Benny Golson Quartet
New York, NY
October 21, 2016
By now it's well established that you don't go to see the octogenarian Benny Golson
expecting to be blown away by a titan of the tenor saxa fact he's only too happy to confess to his audience at a packed Jazz Standard
in October. Sure, Golson can still handle his sax just fine but his real mastery isand has always beenmaking musical magic by conjuring a catchy tune and a toe-tapping arrangement that can enable a jazz ensemble to appear far greater than the sum of its individual parts. His original compositions have become standards, his arrangements of other composer's standards are brilliant, and he possesses and is only too happy to share his deep well of jazz lore gathered six decades in the business. When you catch this musical raconteur, you are in the presence of one the true jazz masters.
And what wonderful associates the maestro was working with this night: the top-of-the-line rhythm section included the "wild beast" Mike LeDonne
on piano, the "remarkable" Buster Williams
on bass, and the "effusive" Carl Allen
on the drums, each of whom was in fine form in the early set.
The set kicked off with the bluesy "Domingo," a tune from the group's most recent album, Horizon Ahead
, jump starting the evening with a rhythmic push from Williams and Allen's tight swing. "Along Came Betty" followed, the classic tune Golson wrote and recorded in 1958 while with one of the great editions of Art Blakey
and the Jazz Messengers; he introduced the tune with a hilarious tale of it how it was originally being inspired by a woman named Betty, and how, now that he has been married for many decades to his wife, whose name is Bobbie, it's too late now to change the title. The standard itself is built on familiar hard-bop componentsopening theme, individual explorations, restated theme to closeand on this night was strengthened polished and with the fresh ideas of a stellar rhythm section.
Another major Golson-penned standard followed. Golson related the heartbreaking story of how he composed "I Remember Clifford" upon learning of the death in a car accident of his friend, the great young trumpeter, Clifford Brown
, at the age of twenty-five. Based on one of the great tragedies of modern music, the tune has transcended the jazz world and, according to Golson, been recorded more than five hundred times since Donald Byrd
first did it in 1957; Golson himself recorded a memorable version in 1960 with the Art Farmer
-Benny Golson Jazztet. On this night, Golson's quartet delivered a passionate rendition, giving each player ample space for heartfelt statements.
Golson turned the spotlight over his rhythm section for the next tune, a Cedar Walton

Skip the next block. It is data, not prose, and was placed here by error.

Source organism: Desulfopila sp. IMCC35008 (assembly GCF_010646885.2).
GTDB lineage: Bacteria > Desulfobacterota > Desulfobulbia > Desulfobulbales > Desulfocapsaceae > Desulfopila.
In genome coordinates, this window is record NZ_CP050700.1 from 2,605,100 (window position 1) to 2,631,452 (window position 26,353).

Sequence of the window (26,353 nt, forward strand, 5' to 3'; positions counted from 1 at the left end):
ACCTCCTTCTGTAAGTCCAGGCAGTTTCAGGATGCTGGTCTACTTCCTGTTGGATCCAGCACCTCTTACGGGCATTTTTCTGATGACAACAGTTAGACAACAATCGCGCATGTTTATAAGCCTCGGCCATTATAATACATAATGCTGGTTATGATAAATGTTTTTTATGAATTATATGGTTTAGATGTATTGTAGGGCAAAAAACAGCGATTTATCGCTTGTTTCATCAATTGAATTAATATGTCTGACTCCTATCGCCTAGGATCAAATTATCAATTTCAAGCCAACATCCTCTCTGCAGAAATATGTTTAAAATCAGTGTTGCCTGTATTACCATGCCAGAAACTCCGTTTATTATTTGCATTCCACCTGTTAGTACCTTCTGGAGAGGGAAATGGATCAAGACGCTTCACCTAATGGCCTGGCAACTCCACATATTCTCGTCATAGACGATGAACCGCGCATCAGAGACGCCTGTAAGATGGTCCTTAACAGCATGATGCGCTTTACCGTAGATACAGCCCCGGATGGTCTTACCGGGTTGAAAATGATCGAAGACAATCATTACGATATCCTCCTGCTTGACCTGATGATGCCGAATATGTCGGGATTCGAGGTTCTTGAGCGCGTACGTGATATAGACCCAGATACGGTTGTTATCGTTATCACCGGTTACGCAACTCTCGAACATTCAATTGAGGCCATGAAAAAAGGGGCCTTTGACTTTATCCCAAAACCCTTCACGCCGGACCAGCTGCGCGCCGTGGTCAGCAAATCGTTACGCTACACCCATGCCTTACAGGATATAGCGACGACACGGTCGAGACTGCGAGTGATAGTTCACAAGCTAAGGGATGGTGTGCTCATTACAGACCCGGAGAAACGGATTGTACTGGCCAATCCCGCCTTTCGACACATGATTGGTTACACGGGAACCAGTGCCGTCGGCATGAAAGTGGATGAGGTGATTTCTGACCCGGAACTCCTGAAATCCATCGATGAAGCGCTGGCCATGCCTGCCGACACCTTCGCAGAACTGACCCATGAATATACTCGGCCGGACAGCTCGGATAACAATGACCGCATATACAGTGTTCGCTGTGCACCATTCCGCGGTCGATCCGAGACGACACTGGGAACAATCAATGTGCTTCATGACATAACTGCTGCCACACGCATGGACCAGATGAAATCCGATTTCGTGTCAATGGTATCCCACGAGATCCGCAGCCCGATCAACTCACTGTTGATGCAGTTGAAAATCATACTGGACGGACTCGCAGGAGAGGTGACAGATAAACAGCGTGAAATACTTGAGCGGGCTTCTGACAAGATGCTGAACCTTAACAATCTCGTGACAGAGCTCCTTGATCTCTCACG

composition, "Holy Land," on which pianist Mike LeDonne's spectacular talents were wonderfully anchored by bass master Buster Williams and Carl Allen's highly musical drumming. "Stablemates," another gem from the Golson songbook, closed the set; the tune made its debut in 1956 with the Miles Davis
quintet that featured John Coltrane
, Red Garland
, Paul Chambers
and Philly Joe Jones
, and once again, Golson and his mates made jazz history come alive with fresh, new connections for modern listeners.
It sometimes sounds cliche to say a person has seen or done it all, but when referring to Benny Golson, the saying has the ring of truth. As composer, arranger, leader or co-leader, the man has been at the center of modern jazz virtually from the beginning. After a full set of the music and tales of this sweet-natured elderly master and his dynamite associates at the cozy Jazz Standard, this jazz fan headed home feeling enriched by the experience.
FOR THE LOVE OF JAZZ
All About Jazz has been a pillar of jazz since 1995, championing it as an art form and, more importantly, supporting the musicians who create it. Our enduring commitment has made "AAJ" one of the most culturally important websites of its kind, read by hundreds of thousands of fans, musicians and industry figures every month.
WE NEED YOUR HELP
To expand our coverage even further and develop new means to foster jazz discovery and connectivity we need your help. You can become a sustaining member for a modest $20 and in return, we'll immediately hide those pesky ads plus provide access to future articles
for a full year. This winning combination will vastly improve your AAJ experience and allow us to vigorously build on the pioneering work we first started in 1995. So enjoy an ad-free AAJ experience and help us remain a positive beacon for jazz by making a donation today